William Jennings Obama
Now let us turn the tables, shall we? Since we're playing the name game (Jack, Jack, bo-back, Banana-fana Fo-bama - O-bama!), let me try my hand: Barack Obama is William Jennings Bryan, the silver-tongued orator of a century ago. Wikepedia recounts that the three-time Democrat(ic) presidential loser (1896, 1900, 1908) was a big-time speechifier:
In a typical day he gave four hour-long speeches and shorter talks that added up to six hours of speaking. At an average rate of 175 words a minute, he turned out 63,000 words, enough to fill 52 columns of a newspaper... In Wisconsin, he once made 12 speeches in 15 hours.
Bryan was a prosecutor in the Scopes monkey trial that inspired the tragically full-of-himself character played by the great Frederic March in the movie Inherit the Wind.
Biographer Michael Kazin considers Wm. Jennings Bryan as the first of the 20th century "celebrity politicians" better known for their personalities and communications skills than their political views. Roger that.
The angry left
Few on the Angry Left are angrier than the mad economist, Paul Krugman of the N.Y. Times. He accuses Palin of selling "resentment."
Excusa? Who was it that arrogantly dismissed those who "cling to their guns and to God" as doing so out of "bitterness." And we're not supposed to resent that?
Nichols, relentlessly on message, downplays Barack Obama's crude put-down of Middle America as "an off-hand remark." But aren't those more revealing than those that are run up on the TelePrompTer?
Palin had the O-man in her sights when she squeezed the trigger:
"In small towns, we don't quite know what to make of a candidate who lavishes praise on working people when they are listening, and then talks about how bitterly they cling to their religion and guns when those people aren't listening."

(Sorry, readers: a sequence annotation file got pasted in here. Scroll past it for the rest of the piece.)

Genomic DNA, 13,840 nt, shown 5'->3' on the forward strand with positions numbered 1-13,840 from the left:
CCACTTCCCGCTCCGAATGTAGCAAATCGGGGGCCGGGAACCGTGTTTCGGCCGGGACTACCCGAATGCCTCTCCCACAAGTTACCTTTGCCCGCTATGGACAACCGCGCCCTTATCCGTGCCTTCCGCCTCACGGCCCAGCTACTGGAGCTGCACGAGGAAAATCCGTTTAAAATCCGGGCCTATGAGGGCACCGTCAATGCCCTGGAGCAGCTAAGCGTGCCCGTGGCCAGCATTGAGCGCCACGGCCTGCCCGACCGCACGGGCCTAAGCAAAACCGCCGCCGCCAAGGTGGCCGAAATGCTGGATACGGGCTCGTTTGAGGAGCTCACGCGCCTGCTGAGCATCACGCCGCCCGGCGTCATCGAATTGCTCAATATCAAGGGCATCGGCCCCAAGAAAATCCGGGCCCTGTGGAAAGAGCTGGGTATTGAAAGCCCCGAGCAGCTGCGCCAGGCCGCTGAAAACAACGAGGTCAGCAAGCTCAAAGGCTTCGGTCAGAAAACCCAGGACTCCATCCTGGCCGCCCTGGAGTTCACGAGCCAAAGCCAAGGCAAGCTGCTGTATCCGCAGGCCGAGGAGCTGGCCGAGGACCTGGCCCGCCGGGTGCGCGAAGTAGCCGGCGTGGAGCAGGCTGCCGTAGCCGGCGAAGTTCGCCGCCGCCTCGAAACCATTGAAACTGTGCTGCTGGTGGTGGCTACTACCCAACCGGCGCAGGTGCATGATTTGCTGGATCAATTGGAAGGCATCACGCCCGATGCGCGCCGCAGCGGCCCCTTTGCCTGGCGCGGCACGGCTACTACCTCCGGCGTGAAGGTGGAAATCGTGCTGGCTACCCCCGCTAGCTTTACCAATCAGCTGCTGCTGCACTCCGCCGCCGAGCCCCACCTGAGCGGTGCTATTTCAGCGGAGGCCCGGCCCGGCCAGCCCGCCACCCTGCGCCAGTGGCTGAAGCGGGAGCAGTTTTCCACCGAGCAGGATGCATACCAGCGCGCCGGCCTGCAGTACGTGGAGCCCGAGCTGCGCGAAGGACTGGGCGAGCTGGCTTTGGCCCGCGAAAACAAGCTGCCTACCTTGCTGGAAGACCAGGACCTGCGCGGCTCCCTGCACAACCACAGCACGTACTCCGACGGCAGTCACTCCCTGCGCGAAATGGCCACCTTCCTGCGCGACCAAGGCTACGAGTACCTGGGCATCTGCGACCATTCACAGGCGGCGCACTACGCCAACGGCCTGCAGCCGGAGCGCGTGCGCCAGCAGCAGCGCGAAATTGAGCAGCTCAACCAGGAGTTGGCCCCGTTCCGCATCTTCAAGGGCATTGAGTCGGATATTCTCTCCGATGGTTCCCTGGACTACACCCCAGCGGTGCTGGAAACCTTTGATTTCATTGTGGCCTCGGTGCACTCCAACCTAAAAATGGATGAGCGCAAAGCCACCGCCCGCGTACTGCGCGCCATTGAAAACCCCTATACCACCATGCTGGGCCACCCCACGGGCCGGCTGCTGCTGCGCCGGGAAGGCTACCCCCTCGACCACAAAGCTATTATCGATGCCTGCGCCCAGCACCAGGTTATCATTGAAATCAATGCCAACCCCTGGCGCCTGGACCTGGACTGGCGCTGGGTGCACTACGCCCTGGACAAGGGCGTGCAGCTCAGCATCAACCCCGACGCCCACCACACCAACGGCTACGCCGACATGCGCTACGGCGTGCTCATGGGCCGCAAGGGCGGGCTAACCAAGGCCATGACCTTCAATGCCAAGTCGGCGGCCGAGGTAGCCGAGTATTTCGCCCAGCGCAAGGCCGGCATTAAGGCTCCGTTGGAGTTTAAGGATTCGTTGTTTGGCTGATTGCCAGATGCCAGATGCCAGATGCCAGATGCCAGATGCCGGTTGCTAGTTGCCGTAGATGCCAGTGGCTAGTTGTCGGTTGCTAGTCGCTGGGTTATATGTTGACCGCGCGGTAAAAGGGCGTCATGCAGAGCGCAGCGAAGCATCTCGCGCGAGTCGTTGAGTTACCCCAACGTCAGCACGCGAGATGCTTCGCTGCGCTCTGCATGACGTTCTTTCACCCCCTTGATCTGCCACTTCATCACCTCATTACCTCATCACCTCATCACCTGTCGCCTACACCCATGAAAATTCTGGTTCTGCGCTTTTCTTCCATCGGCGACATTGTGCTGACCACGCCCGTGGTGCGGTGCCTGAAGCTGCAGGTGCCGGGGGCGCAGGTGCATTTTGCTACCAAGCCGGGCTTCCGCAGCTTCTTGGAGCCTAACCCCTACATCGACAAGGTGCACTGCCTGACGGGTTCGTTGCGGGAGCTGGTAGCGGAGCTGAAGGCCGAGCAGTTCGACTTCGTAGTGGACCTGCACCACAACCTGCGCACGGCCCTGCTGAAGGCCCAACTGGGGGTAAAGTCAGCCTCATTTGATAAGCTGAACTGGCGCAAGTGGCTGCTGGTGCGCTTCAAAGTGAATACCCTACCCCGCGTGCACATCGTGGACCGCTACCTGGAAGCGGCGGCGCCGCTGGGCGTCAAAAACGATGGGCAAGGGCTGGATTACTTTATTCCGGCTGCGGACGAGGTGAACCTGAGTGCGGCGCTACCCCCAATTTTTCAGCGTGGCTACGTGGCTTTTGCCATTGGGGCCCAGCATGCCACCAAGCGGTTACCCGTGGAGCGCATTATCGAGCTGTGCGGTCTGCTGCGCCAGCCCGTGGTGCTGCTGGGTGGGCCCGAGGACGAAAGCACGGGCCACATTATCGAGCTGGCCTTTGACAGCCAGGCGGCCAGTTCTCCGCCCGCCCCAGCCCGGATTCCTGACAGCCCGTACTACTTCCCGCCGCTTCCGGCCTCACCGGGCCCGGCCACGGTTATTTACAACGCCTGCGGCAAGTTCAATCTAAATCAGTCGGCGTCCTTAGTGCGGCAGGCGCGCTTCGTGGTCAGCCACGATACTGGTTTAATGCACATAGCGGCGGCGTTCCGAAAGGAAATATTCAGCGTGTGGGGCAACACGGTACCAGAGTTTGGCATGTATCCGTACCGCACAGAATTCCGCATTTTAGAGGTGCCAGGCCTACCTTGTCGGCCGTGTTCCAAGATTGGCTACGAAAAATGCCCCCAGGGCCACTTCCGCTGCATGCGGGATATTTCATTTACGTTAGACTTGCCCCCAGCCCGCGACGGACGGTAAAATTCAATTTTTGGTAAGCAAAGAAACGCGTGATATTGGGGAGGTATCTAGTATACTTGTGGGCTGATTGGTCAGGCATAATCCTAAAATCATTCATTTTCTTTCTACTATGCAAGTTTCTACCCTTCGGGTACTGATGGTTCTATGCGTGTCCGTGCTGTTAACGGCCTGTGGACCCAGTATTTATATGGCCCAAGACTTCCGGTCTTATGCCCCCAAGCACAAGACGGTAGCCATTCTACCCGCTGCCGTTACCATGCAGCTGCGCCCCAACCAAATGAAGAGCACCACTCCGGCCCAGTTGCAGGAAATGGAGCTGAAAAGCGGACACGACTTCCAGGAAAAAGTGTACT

It is a line that should be repeated at every appearance.
The good people of Cedarburg on Friday greeted Sarah with a hand-lettered sign: READ MY LIP-STICK according to the Milwaukee Journal Sentinel.
The difference between a hockey mom and a pit bull? Yep, one is wearing lipstick.
Grace under fire, once again
John McCain is just beginning the most important speech of his life Thursday at the Xcel Center, when he is interrupted by the Angry left. (And President Bush was criticized for speaking its name.)
These are, of course, Gestapo tactics. What did the man under fire do? He waited patiently, then motioned the Republican convention that orders were coming from the bridge. "Don't get caught up in the background noise. Ignore the static."
Why is the Angry Left so afraid of free speech? Or so inchoate as to be unable to cobble together a credible message of its own?
John McCain. Has any candidate for president of our great nation suffered more in its cause? That was what was so powerful in his acceptance speech Thursday night. That is what was so revelatory. So transcendent.
His Hanoi torturers had broken his body and his spirit. He was yanked out of the "me" and thrust into the "us." His torturers had extinguished his Top Gun, macho me-first existence. Resurrected out of that, Phoenix-like (pardon the Arizona reference) he emerged into an other-focused - what Rick Warren would call a purpose-driven - life. He asked what he could do for America and the world. It is more existential than a thousand Sartre seminars: I have suffered, one part of me died only to give birth to a new purpose.
I fell in love with my country when I was a prisoner in someone else's. I loved it not just for the many comforts of life here. I loved it for its decency; for its faith in the wisdom, justice and goodness of its people. I loved it because it was not just a place, but an idea, a cause worth fighting for. I was never the same again. I wasn't my own man anymore. I was my country's. I'm not running for president because I think I'm blessed with such personal greatness that history has anointed me to save our country in its hour of need. My country saved me. My country saved me, and I cannot forget it. [McCain's acceptance speech]
- Congratulations to Minnesota law enforcement for keeping the hoodlums in check, for the most part. Milwaukee's finest were on hand with, I have to belief, a firm hand. Turns out J.B. Van Hollen's people weren't so far off worrying about personal safety.
- Where is Barack Obama on the attempted disruption? Why he has not denounced those who tried to disrupt the convention?
- Pictures worth a thousand votes: Youngest daughter Piper smoothing the hair of little baby Trig.
- Pictures worth a thousand more: John McCain introducing his 96-year-old mother, Roberta. She pops right up out of her seat, turns, waves, and smiles. Bottle and sell those genes. They are worth more than the Budweiser distributorship. (And she has a twin sister!)